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It’s staggering to think that a few short weeks ago, there was enough cash gushing around the crypto universe to blanket sports stadiums and build blockchain exchanges for the Coachella music festival.
Ever since the collapse of the Terra/LUNA stablecoin system in May, the crypto universe has been bleeding, to the point where several heavyweights find themselves in need of outside aid.
On June 21, Zac Prince, the CEO and founder of the crypto lending platform BlockFi, tweeted that his company had secured a $250 million credit line with FTX:
It’s hard to think of any precedent for this, at a nine-figure scale. BlockFi is not some bit player in the crypto game; over several rounds it raised a whopping $1.3 billion in venture investment, with prominent backers including Peter Thiel and the Winklevoss twins. (In February, BlockFi also paid a $100 million fine to the Securities and Exchange Commission (SEC) and several states, the largest such fine ever paid by a crypto company.)
And the rescue squad—which is basically FTX CEO Sam Bankman-Fried—doesn’t stop there. The Canada-based crypto platform Voyager Digital also accepted a bailout package of cash and various cryptocurrencies from Alameda Research, which is controlled by Bankman-Fried.
On June 24, Coindesk reported that Goldman Sachs “is looking to raise $2 billion from investors to buy up distressed assets from troubled crypto lender Celsius.” Celsius’s business is similar to BlockFi’s, and it, too, has raised more than $1 billion in several rounds of venture funding, and last year was valued at more than $3 billion. Celsius has been hurting for a while. In November 2021, the company suspended its chief financial officer amid charges of fraud and sexual harassment. The following month, hackers stole a sizable amount of Bitcoin invested with the BadgerDAO protocol; Celsius lost $54 million in that hack. And despite the CEO’s insistence that Celsius had “minimal” exposure to the Terra/LUNA catastrophe, Celsius had significant ties to it. Although the company recently filed a confidential S-1 in apparent preparation for an IPO, it has now hired an advisory firm to help it prepare for a potential bankrupcty filing.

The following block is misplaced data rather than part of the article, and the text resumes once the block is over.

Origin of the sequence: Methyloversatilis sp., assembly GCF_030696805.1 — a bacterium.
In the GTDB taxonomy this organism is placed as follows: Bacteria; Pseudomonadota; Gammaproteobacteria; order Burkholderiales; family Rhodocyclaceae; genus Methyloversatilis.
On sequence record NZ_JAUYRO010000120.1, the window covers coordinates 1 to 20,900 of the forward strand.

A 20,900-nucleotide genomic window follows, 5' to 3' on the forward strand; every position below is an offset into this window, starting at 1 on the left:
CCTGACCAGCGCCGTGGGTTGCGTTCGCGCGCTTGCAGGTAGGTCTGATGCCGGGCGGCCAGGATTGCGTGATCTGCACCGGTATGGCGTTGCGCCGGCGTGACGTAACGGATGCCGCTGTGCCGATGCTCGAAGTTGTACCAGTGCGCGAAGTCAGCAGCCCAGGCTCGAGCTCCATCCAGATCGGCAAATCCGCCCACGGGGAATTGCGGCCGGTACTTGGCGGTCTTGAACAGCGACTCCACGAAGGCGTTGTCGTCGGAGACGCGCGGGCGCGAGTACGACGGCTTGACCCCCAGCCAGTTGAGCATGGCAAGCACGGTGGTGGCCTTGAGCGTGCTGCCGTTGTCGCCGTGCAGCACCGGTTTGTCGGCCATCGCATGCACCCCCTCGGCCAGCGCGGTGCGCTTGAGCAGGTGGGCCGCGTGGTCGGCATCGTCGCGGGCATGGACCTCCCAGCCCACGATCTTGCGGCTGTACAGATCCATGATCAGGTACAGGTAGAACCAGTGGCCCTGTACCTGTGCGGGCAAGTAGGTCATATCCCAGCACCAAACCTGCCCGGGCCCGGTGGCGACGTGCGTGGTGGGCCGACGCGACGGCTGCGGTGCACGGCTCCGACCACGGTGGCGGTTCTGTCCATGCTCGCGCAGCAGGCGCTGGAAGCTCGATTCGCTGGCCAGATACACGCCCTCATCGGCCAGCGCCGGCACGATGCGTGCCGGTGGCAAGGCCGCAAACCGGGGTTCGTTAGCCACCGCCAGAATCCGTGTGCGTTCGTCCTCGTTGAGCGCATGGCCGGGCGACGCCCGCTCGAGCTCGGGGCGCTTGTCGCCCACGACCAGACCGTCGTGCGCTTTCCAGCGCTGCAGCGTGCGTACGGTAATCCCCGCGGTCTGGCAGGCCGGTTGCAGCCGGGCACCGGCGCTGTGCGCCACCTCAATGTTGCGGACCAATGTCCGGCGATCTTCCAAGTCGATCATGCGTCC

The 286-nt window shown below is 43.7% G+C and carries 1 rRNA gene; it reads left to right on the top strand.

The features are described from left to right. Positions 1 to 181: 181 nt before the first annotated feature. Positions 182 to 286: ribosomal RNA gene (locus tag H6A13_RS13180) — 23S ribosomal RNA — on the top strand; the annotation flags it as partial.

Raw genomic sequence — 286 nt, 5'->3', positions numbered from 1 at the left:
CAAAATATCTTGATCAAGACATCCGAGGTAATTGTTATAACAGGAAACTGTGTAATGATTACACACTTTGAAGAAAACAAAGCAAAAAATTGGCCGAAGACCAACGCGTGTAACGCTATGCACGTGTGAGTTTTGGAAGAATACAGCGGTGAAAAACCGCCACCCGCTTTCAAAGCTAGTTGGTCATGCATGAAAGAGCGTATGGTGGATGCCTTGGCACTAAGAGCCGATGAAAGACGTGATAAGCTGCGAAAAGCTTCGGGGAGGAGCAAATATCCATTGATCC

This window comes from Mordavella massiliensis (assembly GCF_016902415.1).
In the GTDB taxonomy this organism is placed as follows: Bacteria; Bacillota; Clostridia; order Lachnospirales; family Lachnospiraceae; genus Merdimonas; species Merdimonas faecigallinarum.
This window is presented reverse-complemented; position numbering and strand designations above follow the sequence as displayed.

Then there is Babel Finance, another crypto lender, which recently imposed a $1500 monthly limit on withdrawals, due to “unusual liquidity pressures.” The Hong Kong-based company said this week that it had “communicated with major counterparties and relevant customers, and reached preliminary agreements on the repayment period of some debts,” a kind of soft bailout.
And no list of distressed crypto companies would be complete without Three Arrows Capital, the heavily crypto-invested hedge fund which is trying to figure out how to sell assets and/or fetch a bailout.
The collective strain on the crypto system is so severe that there is intermittent chatter about whether governments should bail out crypto companies. At the end of May, the UK Treasury issued a consultation paper entitled “Managing the failure of systemic digital settlement asset (including stablecoin) firms.” The paper proposed identifying certain firms as systemically important, and then using a “special administrative regime” to allow the Bank of England to protect financial stability in case such firms melt down.
At the moment, there seems to be little appetite in the US for applying this “too big to fail” approach to crypto companies. That’s largely because the companies themselves are almost entirely unregulated; bailing them out would give US consumers and taxpayers the worst of both worlds.
SEC Commissioner Hester Peirce addressed the problem this week in a Forbes interview:
Crypto does not have a bailout mechanism. And that’s been perceived as one of the strengths of that marketplace. I don’t want to come in and say that we’re going to try to figure out a way to bail you out if we don’t have the authority to do it. But even if we did, I would, I would not want to use that authority, we really need to let these things play out.
Normally on crypto issues, Peirce is almost deliberately out of step with SEC chair Gary Gensler and with the Biden administration. On the issue of crypto bailouts, however, she’s probably speaking for just about everyone in government. After years of inaction and mixed signals, regulators have their share of blame for the current crisis. But too many crypto companies resisted or ignored the rules for too long to deserve taxpayer support. We should be grateful, in a macro sense, that most of these companies seem to be small enough to fail.